The following post comes from Dr. Ivy Turnbull, Deputy Executive Director, AIDS Alliance for Women, Infants, Children, Youth & Families
On this eighth annual National Women and Girls HIV/AIDS Awareness day we are charged to “Share Knowledge. Take Action.” Established to give voice to the needs of women, children, youth, and families living with and affected by HIV and AIDS, the AIDS Alliance for Women, Infants, Children, Youth and Families in collaboration with the Ryan White Part D programs across the country is involved in the fight against HIV/AIDS and health inequities and recognize the importance of educating women and girls about the impact of HIV/AIDS in their communities.
HIV/AIDS continues to be the most serious public health crisis of our time and its assault on women and girls results in human tragedy far beyond what we could have imagined. Women of all ages account for approximately 24 percent of all HIV diagnoses (1, 2). Today, women represent a larger share of new HIV infections than they did earlier in the epidemic, with nearly 280,000 women living with HIV/AIDS in the United States (2). Black women are disproportionately affected, as they accounted for and nearly two-thirds (64 percent) of all new infections among women in 2010 (3). In addition, research illustrates that lesbians and women who have sex with both women and men are marginalized groups that are increasingly vulnerable to HIV and AIDS.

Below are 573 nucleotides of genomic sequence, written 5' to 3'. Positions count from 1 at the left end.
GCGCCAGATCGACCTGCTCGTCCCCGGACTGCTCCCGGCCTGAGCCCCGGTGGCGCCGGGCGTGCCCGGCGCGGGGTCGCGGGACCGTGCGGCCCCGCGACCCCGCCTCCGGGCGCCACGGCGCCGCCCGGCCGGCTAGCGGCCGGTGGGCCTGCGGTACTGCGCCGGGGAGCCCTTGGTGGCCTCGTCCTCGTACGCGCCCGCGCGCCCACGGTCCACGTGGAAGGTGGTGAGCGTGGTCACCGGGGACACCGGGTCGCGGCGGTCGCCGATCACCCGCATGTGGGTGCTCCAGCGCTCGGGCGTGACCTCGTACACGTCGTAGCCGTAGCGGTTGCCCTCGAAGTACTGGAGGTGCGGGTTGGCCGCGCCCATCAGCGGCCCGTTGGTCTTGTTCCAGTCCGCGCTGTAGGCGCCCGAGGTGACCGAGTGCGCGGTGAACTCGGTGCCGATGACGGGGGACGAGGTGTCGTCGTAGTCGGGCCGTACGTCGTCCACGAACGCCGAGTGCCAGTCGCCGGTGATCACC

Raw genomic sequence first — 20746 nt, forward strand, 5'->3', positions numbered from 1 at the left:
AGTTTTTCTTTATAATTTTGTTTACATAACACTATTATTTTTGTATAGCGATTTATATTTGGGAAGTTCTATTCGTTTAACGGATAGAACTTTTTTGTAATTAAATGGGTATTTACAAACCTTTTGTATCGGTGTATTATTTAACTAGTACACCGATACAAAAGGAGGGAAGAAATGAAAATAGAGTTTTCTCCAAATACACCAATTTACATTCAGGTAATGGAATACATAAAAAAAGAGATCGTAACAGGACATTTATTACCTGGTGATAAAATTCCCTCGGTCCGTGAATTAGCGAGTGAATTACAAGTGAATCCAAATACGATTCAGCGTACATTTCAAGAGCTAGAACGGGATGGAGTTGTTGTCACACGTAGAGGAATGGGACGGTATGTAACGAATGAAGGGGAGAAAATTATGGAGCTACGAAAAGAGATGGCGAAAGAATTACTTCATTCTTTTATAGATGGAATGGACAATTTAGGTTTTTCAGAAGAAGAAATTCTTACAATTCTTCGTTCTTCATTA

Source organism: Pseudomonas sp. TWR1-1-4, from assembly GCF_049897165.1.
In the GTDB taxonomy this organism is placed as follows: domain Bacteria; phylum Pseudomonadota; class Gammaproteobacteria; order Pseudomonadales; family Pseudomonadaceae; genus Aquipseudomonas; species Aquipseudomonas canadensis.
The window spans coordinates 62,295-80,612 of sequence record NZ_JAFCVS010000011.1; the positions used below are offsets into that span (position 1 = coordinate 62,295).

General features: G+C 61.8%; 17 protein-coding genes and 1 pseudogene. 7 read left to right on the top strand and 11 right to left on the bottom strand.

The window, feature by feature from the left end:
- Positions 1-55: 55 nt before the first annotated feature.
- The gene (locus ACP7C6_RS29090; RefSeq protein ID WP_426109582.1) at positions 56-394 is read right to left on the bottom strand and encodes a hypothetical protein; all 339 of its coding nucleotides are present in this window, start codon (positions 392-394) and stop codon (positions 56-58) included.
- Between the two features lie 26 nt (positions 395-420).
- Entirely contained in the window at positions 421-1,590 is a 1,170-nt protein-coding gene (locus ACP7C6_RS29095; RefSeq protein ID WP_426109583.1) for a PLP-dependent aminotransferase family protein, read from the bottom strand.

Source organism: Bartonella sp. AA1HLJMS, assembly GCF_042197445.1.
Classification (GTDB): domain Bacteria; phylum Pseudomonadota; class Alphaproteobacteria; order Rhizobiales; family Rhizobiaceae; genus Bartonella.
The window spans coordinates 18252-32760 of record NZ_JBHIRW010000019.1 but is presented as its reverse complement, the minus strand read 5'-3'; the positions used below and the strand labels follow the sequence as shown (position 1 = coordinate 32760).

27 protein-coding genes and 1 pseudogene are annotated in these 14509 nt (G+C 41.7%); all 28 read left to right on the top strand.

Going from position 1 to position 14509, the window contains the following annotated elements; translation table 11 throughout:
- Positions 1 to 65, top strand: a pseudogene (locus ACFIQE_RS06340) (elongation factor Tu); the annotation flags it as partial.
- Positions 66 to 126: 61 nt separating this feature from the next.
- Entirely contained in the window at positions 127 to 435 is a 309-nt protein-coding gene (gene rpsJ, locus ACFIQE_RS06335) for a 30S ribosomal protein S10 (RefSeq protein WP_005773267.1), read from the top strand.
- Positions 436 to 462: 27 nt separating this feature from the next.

These high infection rates are a result, in part, of the inequalities experienced by women and girls in society. Women and girls face unique barriers to HIV prevention, care and treatment. These barriers includes being unaware of their HIV status and discriminatory insurance practices which have made accessing treatment and care difficult. HIV/AIDS is inherently a gender-based issue and the feminization of HIV/AIDS brings to light a host of additional issues such as race, socioeconomic status, and gender identity which further impact women’s health needs and outcomes. Our ability to address the HIV/AIDS epidemic is inextricably linked to our ability to address gender inequality at all levels. One might say the inequities that positive women and girls suffer as a result of having HIV/AIDS serve as a measurement of their status in society as a whole.
The Affordable Care Act (ACA) has helped to make considerable strides in addressing these concerns and advancing equality for women and girls living with or at risk of HIV/AIDS by ensuring improved access to private health insurance and Medicaid, and by providing insurance subsidies for individuals with low incomes. Insurance companies will no longer be able to charge women higher premiums or deny coverage based on gender. Additionally, most insurance plans will now have to cover services such as HIV and HPV testing for women, well-woman visits, mental health services, and pre- and post-natal care services.
While the ACA will do much to combat the inequalities facing the care and treatment of women living with or at risk for HIV, we still have far to go. This epidemic among women and girls will only be conquered when the efforts to achieve full gender equality are successful. Then - and only then - will we set the course for an AIDS-free generation.